If pension-fund managers are rewarded for favoring the proverbial hare over the tortoise, they will do so. To solve this problem, and help inculcate the discipline necessary to drive the long-term investment needed to address critical societal problems, Lerner and Ivashina suggest compensation schemes that de-emphasize short-term rewards. Giving a pension-fund manager some type of carried interest—a share of an investment’s profits—or the option to invest alongside the fund are strategies that might encourage more scrutiny of short-sighted tricks. Another might be to use an alternative performance measurement known as the public market equivalent (PME), which computes the ratio of an investment’s private return to what a like sum would have yielded in public markets. No statistic is perfect, the authors acknowledge, but some align more with a long-term outlook.
Extrinsic incentives can go only so far, however. Some of the most successful funds pick employees with a deep connection to their mission. The Canada Pension Plan Investment Board (CPPIB) and Yale Investments Office (YIO), two exemplars of long-term investment, both embrace this strategy, Lerner and Ivashina note. CPPIB often recruits prominent Canadian investors who have had successful careers elsewhere, paying them well to ensure that millions of Canadians retire comfortably. Most of YIO’s investment professionals are graduates of the university, and often accept below-market salaries to bolster their alma mater’s endowment. In both cases, intrinsic incentives encourage employees to focus beyond the short-term.
But sticking to a long-term vision is also made more difficult by media scrutiny. News organizations barely covered a major hit to Harvard’s endowment in 1973, Ivashina and Lerner write, largely because networks like CNBC and Bloomberg didn’t exist. But 35 years later, Harvard felt compelled to publish a statement detailing its losses within weeks after the collapse of Lehman Brothers. This scrutiny makes it easier to stick with investments that appear safe from the outside, even if the likelihood that they will pay off is low. Private-equity investment often rewards innovative strategies—breaking into new or underdeveloped markets—but media coverage can make it harder to justify risky decisions if they don’t pay off. In addition, the industry’s pay scales attract attention. Though most institutional investors make less than those dealing in private markets, their high salaries relative to non-investment personnel often spark public shock and outrage when institutions publicly file their financial statements. Some top institutional managers move to the private sector, where they will be paid more and scrutinized less. “It’s a bit of a difficult spot” for institutional managers, Ivashina said. “They subscribe to the mission, they take a pay cut, and yet they still face the critique that it’s unfair.”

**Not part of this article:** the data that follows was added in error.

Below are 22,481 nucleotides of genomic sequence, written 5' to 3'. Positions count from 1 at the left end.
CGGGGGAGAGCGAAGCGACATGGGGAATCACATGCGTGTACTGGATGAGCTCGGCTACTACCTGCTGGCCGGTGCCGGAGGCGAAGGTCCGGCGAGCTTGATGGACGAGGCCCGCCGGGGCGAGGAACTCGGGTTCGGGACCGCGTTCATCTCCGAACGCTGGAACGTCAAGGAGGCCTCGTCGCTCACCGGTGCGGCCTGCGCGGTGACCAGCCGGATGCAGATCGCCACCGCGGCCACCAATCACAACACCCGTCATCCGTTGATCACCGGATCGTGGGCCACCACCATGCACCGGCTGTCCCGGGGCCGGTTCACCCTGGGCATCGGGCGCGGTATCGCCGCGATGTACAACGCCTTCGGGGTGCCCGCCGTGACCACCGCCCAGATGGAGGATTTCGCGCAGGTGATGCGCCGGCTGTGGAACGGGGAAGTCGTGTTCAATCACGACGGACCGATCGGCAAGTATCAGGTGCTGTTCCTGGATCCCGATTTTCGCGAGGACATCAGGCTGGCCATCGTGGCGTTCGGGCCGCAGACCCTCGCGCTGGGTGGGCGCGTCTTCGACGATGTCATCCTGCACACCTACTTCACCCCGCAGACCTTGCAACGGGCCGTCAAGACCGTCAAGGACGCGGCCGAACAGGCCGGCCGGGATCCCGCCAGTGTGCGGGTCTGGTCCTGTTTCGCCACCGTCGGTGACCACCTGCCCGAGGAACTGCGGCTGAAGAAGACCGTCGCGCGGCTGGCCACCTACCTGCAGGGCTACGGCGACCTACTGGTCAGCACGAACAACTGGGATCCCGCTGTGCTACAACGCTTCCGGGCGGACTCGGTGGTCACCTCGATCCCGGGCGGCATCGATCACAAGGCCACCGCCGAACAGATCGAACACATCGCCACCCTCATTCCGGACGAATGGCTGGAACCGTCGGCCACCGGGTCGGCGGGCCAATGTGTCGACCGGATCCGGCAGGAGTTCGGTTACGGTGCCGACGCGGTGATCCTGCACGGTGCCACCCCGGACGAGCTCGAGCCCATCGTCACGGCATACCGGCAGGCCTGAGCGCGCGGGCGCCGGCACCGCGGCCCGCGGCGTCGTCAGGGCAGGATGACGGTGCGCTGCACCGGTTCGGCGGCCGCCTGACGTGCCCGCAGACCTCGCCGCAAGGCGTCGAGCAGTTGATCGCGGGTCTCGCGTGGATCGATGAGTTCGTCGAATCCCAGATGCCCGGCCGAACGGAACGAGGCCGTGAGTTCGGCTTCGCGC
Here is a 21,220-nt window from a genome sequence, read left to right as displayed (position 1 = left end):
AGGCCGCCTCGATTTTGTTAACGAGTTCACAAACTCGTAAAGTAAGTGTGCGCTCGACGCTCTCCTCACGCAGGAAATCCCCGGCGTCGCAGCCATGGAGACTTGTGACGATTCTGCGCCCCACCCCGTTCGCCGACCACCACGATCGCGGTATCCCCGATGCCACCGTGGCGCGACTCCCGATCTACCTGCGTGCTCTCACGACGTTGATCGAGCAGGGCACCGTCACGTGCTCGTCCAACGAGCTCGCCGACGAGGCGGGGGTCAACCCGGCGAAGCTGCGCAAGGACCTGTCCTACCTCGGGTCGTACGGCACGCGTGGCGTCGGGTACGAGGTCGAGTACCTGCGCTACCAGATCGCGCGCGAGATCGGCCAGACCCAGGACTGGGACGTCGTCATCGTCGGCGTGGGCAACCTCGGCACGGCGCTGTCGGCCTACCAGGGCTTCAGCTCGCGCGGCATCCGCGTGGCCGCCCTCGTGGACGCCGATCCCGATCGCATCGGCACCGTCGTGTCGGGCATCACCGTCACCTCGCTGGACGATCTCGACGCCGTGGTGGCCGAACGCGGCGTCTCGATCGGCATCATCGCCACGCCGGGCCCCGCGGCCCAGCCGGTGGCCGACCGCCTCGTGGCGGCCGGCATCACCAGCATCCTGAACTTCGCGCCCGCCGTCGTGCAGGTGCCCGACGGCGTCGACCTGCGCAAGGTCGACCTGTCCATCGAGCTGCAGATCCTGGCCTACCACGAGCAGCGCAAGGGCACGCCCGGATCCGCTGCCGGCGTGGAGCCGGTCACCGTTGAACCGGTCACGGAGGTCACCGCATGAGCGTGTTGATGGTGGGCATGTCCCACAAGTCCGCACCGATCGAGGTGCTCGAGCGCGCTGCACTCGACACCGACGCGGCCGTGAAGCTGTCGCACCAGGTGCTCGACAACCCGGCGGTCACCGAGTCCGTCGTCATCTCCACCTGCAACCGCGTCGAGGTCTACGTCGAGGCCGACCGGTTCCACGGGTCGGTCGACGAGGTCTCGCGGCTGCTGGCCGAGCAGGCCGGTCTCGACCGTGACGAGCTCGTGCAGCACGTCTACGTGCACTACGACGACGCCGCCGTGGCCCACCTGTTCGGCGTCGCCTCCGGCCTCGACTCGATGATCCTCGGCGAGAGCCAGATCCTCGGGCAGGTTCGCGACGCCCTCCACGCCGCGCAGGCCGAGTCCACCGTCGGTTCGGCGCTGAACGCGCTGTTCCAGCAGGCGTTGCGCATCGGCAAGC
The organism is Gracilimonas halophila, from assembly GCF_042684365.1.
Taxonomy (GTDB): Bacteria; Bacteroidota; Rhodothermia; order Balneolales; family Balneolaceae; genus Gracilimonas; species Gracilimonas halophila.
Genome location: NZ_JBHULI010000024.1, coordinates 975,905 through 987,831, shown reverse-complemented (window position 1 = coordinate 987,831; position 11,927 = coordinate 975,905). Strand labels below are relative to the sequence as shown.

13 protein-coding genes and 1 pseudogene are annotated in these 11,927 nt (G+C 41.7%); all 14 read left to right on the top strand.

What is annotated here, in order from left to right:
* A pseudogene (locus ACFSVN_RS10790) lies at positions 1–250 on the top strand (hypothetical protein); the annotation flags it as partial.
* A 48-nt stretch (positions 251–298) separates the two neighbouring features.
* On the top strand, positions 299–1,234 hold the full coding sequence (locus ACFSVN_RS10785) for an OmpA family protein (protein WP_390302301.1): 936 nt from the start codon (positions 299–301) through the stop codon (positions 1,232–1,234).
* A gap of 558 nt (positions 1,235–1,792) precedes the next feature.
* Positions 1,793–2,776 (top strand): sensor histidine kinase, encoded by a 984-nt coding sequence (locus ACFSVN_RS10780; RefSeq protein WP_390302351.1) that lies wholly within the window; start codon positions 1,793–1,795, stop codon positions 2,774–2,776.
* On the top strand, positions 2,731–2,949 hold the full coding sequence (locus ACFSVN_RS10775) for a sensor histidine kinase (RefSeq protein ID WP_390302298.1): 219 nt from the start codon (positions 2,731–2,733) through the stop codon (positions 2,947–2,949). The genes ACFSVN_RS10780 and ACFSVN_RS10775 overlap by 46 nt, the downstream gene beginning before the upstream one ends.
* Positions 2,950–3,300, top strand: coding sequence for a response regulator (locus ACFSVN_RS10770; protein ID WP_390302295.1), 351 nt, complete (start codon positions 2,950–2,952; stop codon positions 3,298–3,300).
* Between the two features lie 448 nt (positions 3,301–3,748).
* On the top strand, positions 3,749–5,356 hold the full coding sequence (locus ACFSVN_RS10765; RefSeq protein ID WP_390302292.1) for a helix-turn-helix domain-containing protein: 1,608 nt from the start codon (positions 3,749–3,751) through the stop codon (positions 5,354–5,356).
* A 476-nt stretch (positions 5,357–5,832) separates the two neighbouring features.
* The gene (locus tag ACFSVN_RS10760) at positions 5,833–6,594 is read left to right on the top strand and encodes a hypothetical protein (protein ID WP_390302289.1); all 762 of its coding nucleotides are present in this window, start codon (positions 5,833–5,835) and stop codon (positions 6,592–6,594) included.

Pressure to follow short-term strategies and stray from a mission can come from internal sources, too. “Good governance,” Ivashina and Lerner write in their book, “is the first line of defense to ensure that good judgment is exercised and patience prevails.” Some boards include a significant number of government appointees, ex-officio officers, and employees—each group representing different priorities. A policy of monthly meetings might push the group toward frequent short-term changes, especially if there is high turnover among board members. Lerner and Ivashina suggest instead a board composed of mostly financial experts who have relatively long tenures and meet infrequently. That way, members will have a chance to form a team dynamic over time and patiently pursue a long-term mission. To prosper for decades and deliver solutions to the most critical problems, they emphasize, patience is more than a virtue—it pays.